42. I’ve always enjoyed having photos taken as I like to look back and have things or times recorded. I get what you are saying though and photos are a reflection and these days with most people having a camera on their phones it is much more convenient. It’s great to see what your reflection is and usually for me, my reflection is based on how I am feeling and has little to do with anything else. Photos can appear to change – I can look at them with one set of eyes and see something but then with another set I can see something completely different. If I look at myself critically in the mirror or photo I am looking at my thoughts and movements around my everyday…. have I been caring for myself consistently and watching my thoughts or have I been too busy or had my head down etc. I also take note of where I am critical because this can support in changing how I have been. All these things I use, to bring awareness to what is really going on for me. On the surface you can say you are just in a bad mood, or justify and say the photo was really bad etc but there is always, always something deeper to understand and this never stops.

  43. It’s interesting to read as I remember having the same pattern of disliking that what I saw on the pictures taken. When I looked to a photo taken of me I always only saw the imperfections I was holding but never I could see through that and see that tender and delicate caring man I actually am and always has been there in all the pictures ever taken whatever mask I had on on top of it.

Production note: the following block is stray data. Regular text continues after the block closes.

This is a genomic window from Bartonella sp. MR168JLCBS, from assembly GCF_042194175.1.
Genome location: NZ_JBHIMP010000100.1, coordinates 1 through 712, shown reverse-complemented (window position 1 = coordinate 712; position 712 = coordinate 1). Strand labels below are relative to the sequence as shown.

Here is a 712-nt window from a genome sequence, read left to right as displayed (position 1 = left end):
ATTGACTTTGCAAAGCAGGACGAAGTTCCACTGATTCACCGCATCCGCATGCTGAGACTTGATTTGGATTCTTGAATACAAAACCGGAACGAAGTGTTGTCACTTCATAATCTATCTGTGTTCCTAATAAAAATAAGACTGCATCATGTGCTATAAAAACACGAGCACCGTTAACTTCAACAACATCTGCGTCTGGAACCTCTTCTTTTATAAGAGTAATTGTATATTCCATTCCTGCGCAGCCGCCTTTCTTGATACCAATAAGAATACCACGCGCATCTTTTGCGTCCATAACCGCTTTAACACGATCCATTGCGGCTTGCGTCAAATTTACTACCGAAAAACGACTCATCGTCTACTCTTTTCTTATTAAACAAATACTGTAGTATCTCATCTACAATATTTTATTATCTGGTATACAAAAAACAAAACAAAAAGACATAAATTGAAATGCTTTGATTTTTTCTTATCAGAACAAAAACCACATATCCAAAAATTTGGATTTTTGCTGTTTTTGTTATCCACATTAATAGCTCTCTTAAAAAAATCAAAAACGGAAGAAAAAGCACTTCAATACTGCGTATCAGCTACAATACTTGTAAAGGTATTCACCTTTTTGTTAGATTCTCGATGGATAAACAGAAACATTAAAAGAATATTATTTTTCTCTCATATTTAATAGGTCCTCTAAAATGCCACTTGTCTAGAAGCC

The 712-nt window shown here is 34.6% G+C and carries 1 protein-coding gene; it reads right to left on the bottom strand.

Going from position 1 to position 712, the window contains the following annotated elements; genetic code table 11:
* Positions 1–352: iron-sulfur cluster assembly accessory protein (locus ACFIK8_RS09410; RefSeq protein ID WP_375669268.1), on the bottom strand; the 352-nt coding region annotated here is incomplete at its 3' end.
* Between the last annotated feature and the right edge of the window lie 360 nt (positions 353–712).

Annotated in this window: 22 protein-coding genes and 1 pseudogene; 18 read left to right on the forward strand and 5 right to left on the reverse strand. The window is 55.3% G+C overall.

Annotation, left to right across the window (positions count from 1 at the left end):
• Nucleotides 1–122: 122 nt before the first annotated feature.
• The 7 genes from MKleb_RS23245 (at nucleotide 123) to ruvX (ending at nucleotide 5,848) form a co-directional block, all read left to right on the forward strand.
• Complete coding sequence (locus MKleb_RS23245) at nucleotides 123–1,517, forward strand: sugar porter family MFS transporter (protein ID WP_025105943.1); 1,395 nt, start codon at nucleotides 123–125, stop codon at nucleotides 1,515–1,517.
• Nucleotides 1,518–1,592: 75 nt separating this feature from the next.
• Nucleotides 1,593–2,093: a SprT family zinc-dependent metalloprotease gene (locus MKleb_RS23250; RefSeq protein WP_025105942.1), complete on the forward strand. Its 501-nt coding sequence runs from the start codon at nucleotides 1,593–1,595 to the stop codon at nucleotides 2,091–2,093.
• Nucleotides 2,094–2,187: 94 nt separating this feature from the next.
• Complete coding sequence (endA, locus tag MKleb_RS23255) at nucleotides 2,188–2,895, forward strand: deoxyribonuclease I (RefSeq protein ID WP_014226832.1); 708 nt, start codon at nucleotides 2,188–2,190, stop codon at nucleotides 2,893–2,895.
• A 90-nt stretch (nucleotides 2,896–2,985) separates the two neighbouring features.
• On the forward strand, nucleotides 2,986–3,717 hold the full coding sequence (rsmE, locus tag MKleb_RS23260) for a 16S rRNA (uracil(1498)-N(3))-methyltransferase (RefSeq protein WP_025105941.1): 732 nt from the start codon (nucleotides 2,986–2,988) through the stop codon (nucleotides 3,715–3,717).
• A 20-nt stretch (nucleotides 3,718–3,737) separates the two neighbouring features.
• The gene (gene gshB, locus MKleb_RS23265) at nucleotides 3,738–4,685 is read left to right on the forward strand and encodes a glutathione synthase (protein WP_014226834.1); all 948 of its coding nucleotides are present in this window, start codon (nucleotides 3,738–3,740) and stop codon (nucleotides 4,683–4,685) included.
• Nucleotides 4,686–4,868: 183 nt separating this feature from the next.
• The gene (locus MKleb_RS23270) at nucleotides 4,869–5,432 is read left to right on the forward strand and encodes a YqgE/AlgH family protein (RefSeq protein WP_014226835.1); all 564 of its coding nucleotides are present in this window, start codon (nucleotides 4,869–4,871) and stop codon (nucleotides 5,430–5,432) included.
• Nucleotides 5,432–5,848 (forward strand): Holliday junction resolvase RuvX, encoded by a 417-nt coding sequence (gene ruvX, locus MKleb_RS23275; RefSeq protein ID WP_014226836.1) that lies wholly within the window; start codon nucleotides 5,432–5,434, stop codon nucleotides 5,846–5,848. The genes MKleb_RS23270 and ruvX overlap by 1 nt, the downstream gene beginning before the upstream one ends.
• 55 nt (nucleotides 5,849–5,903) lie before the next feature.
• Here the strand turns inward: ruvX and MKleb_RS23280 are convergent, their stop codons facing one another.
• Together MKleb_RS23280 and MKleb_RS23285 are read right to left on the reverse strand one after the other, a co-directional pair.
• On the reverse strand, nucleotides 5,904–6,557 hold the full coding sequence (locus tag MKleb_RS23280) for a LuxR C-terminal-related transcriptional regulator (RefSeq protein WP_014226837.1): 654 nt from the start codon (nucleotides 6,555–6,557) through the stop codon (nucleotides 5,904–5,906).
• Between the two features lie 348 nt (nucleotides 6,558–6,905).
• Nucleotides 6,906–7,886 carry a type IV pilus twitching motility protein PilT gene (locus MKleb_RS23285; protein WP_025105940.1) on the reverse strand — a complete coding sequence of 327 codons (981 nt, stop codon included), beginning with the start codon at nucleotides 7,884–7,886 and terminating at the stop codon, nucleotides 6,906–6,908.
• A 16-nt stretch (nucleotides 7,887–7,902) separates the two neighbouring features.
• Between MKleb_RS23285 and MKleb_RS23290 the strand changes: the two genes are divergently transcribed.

44. I think you hit the nail on the head when you said we don’t like to see our photos because we don’t like the truth we see, however we are a result of our choices, so making different choices can easily transform the truth that’s apparent in photographs.

  45. It’s a revelation, the moment we are in front of the camera, I have done everything from bursting into tears to avoiding altogether. Now I am able to be in front of a camera but still I find an element of holding back. To open and be in connection to my inner glory and sacredness, being intimate with the camera and shining my light I know and trust is there, will be interesting to see and feel.